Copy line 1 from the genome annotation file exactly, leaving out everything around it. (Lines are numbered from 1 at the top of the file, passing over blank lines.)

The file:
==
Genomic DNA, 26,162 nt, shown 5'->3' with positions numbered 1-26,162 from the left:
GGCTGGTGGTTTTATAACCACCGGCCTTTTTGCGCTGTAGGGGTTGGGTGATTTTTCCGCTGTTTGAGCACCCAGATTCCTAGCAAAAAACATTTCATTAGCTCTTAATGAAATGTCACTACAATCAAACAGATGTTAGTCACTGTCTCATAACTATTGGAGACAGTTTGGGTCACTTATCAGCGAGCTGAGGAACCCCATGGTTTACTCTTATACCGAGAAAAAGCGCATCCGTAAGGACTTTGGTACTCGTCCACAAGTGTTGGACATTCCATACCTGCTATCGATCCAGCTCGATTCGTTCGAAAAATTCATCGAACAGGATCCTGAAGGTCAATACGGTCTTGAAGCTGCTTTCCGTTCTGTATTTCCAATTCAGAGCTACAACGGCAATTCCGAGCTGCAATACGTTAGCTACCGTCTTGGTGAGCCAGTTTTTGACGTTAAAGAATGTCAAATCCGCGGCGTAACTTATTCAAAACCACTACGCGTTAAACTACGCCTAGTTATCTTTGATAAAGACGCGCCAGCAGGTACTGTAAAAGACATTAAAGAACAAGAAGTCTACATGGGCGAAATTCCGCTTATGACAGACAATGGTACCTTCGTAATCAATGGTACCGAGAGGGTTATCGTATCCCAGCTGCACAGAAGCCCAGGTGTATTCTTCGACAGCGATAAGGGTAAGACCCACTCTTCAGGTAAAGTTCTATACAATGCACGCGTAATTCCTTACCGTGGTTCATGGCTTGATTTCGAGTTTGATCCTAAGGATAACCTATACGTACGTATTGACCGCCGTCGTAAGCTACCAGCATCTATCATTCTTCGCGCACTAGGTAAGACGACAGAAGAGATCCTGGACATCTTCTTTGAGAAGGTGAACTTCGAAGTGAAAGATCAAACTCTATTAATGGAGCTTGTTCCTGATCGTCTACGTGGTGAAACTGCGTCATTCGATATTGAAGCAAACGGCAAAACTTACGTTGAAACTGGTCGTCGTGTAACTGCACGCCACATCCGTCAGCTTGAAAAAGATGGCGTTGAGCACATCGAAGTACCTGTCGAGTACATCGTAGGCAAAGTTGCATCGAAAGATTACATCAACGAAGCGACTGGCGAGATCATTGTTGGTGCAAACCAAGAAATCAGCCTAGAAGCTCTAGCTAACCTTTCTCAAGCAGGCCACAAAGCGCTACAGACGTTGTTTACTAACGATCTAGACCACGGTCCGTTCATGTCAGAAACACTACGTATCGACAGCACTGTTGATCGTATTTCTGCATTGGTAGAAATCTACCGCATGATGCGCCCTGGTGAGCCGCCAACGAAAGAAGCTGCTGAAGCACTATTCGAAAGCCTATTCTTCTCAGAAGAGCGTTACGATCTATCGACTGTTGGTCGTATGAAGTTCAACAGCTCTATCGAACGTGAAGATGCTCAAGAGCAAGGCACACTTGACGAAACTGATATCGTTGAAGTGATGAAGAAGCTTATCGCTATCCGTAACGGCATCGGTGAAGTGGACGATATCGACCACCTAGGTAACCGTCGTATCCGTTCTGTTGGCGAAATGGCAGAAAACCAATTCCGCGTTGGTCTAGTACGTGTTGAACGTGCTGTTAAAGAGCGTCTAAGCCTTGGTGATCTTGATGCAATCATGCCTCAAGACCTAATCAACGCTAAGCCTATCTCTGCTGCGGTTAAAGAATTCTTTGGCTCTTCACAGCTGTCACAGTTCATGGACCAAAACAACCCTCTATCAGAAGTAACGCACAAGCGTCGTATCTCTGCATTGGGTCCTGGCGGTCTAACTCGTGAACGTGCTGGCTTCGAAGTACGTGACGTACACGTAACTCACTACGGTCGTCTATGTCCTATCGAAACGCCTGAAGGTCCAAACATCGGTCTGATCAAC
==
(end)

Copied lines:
Genomic DNA, 26,162 nt, shown 5'->3' with positions numbered 1-26,162 from the left: